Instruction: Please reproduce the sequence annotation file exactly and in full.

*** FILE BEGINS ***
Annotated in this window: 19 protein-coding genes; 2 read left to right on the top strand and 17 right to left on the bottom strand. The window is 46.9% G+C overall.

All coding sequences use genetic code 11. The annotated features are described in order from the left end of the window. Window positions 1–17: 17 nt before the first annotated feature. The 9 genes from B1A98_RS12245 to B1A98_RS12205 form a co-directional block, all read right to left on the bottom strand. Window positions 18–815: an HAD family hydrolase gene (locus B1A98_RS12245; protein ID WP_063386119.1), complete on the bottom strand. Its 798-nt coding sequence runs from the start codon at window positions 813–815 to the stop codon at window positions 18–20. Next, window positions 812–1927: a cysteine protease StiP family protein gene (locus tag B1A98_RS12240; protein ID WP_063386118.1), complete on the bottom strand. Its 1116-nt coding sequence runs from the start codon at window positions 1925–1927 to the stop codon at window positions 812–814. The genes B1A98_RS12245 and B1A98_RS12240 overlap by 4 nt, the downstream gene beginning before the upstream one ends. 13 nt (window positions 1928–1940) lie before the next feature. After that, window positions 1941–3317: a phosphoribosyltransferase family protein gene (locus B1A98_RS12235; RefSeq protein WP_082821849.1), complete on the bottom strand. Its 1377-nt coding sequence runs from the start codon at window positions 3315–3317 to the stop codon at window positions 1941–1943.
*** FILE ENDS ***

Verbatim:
Annotated in this window: 19 protein-coding genes; 2 read left to right on the top strand and 17 right to left on the bottom strand. The window is 46.9% G+C overall.

All coding sequences use genetic code 11. The annotated features are described in order from the left end of the window. Window positions 1–17: 17 nt before the first annotated feature. The 9 genes from B1A98_RS12245 to B1A98_RS12205 form a co-directional block, all read right to left on the bottom strand. Window positions 18–815: an HAD family hydrolase gene (locus B1A98_RS12245; protein ID WP_063386119.1), complete on the bottom strand. Its 798-nt coding sequence runs from the start codon at window positions 813–815 to the stop codon at window positions 18–20. Next, window positions 812–1927: a cysteine protease StiP family protein gene (locus tag B1A98_RS12240; protein ID WP_063386118.1), complete on the bottom strand. Its 1116-nt coding sequence runs from the start codon at window positions 1925–1927 to the stop codon at window positions 812–814. The genes B1A98_RS12245 and B1A98_RS12240 overlap by 4 nt, the downstream gene beginning before the upstream one ends. 13 nt (window positions 1928–1940) lie before the next feature. After that, window positions 1941–3317: a phosphoribosyltransferase family protein gene (locus B1A98_RS12235; RefSeq protein WP_082821849.1), complete on the bottom strand. Its 1377-nt coding sequence runs from the start codon at window positions 3315–3317 to the stop codon at window positions 1941–1943.